England, 1444. Three women who came from nowhere to challenge the course of history... King Henry VI's grip on the crown hangs by a thread as the Wars of the Roses begin to tear England apart. Everyone must choose between York or Lancaster. And from the ashes of war, the House of Paston begins its rise to power. Led by three visionary women, the Pastons are a family from humble peasant beginnings who rely upon cunning, raw ambition, and good fortune in order to survive. Their ability to plot and scheme sees them overcome imprisonment, violence and betrayal, to eventually secure for their family a castle and a place at the heart of the Yorkist Court.

But success breeds jealousy and brings them dangerous enemies... An inspirational story of courage and resilience, The Royal Game charts the rise of three remarkable women from obscurity to the very heart of Court politics and intrigue.

 

Sunraysia Daily Library Column - 16 April 2022

The last of the apple blossom  

Hooked by Sutton Foster

Available in print 

Whether she is playing an age-defying book editor on the hit show Younger, or dazzling audiences on the Broadway stage, Sutton Foster manages to make it all look easy. Yet she experienced some of her greatest career triumphs while navigating some of the darkest and most challenging times in her personal life.

So how did she maintain such a sunny demeanour in spite of it all? Crafting. From the moment she picked up a cross-stitch needle to escape the bullying chorus girls in her first national tour, she was hooked. Cross-stitching led to crocheting, crocheting led to collages, which led to drawing and a full-blown craft obsession.

Channelling her emotions into her creations not only centered Sutton, but also gave her tangible reminders of her experiences. In hooked Sutton shares those memories and the crafts inextricably tied to them, including her fraught relationship with her agoraphobic, withholding mother, whom she connected with most easily through their mutual love of cross-stitching; the blanket that tethered her as a painful divorce was splashed across the pages of the tabloids; and the drawings that comforted her through struggles with fertility. She delves into her highs and lows while starring in beloved plays like Thoroughly Modern Millie, Anything Goes and Violet; her breakout TV roles in Bunheads and Younger as well as the joy of adopting her daughter Emily and passing a love of crafting onto her.

Accompanying these stories Sutton includes crochet patterns, recipes, and much more, that will leave readers entertained and moved as well as inspired to pick up their own cross-stitch needles and crochet hooks and get crafting.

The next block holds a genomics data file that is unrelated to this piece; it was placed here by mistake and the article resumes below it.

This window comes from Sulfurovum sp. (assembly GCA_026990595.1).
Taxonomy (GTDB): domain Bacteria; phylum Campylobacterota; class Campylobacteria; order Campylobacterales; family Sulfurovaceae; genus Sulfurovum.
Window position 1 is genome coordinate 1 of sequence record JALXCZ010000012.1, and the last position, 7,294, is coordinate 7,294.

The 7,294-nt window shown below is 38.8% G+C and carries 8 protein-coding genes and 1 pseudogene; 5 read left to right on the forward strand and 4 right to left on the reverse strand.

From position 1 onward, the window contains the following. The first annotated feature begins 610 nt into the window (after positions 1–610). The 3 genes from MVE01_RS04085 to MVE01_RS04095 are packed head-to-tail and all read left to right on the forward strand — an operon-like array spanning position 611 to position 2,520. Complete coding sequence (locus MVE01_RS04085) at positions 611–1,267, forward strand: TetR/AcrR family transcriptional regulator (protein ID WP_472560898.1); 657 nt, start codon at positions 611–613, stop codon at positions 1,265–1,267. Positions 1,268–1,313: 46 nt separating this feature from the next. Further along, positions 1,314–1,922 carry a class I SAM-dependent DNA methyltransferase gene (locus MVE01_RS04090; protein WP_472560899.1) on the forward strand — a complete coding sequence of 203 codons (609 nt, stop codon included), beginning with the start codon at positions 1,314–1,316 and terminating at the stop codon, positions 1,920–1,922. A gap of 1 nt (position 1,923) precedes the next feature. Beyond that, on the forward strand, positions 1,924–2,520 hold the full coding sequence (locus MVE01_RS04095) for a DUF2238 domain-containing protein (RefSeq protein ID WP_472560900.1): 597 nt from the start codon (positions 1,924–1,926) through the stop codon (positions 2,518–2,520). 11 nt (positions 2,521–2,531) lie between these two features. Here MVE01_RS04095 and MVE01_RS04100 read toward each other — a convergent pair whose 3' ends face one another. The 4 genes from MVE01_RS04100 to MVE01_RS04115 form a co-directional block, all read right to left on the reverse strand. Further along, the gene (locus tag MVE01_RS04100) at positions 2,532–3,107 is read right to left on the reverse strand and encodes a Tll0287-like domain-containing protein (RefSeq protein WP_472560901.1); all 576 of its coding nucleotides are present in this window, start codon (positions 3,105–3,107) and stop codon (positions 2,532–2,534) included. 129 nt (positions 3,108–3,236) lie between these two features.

The dark  

The lick of love by Julian Clary

Available in print

From one of Britain’s best-loved comedians comes this wonderfully funny, sharp, and touching memoir and a celebration of the bond between man and dog – an autobiography, if you will.

The Lick of Love takes us on a tour of Julian’s colourful life. From Fanny the Wonder Dog, who propelled Julian up the ranks of the alternative comedy circuit and onto television, and Valerie, the whippet crossbreed who escorted Julian through his forties, to Albert, who was sent to acclimatise Julian to middle age and most recently Gigi, an unpredictable fur bullet of a dog; dogs have been a near constant presence in his adult life.

Whether writing about encounters in seedy London nightclubs, finding success on television with Sticky Moments, the death of his partner, that Norman Lamont joke, a narrow squeak with a thwarted eastern European plot to kidnap him, his move to the country, or finally settling down, falling in love and getting married, The Lick of Love is the story of a fascinating life and a love letter to the dogs that have played a part in it. Told with humour and great honesty, this promises to be one of the best memoirs of the year.

 

Wrapped in rain  

The accidental teacher by Tim Heath

Available in print

What runs through this story is tika, pono, aroha and whanaungatanga. Tim knows it takes a village to raise a child and he created that through his teaching. He is a legend.

Funny, poignant, charming, and deeply sad at times, The Accidental Teacher is a fascinating insight into a teaching life.

With his sharp wit and poet’s eye, Tim Heath writes of a forty-year career, mostly in New Zealand but also in Samoa. He’s worked in small country schools, in bit city schools, at the Correspondence School, in primary schools and in secondary schools. He’s been a principal and a deputy principal. Teaching wasn’t his first choice, but once in the classroom he found his calling.

Tim is a passionate advocate for children and their learning, and his educational philosophy is illustrated through touching anecdotes of children and their struggles and successes.

Written against the backdrop of changing times in New Zealand, his memoir is a deep dive into education and its place in our world.

 

Wrapped in rain

 


 

Malachy by Dominic Frawley

Available in print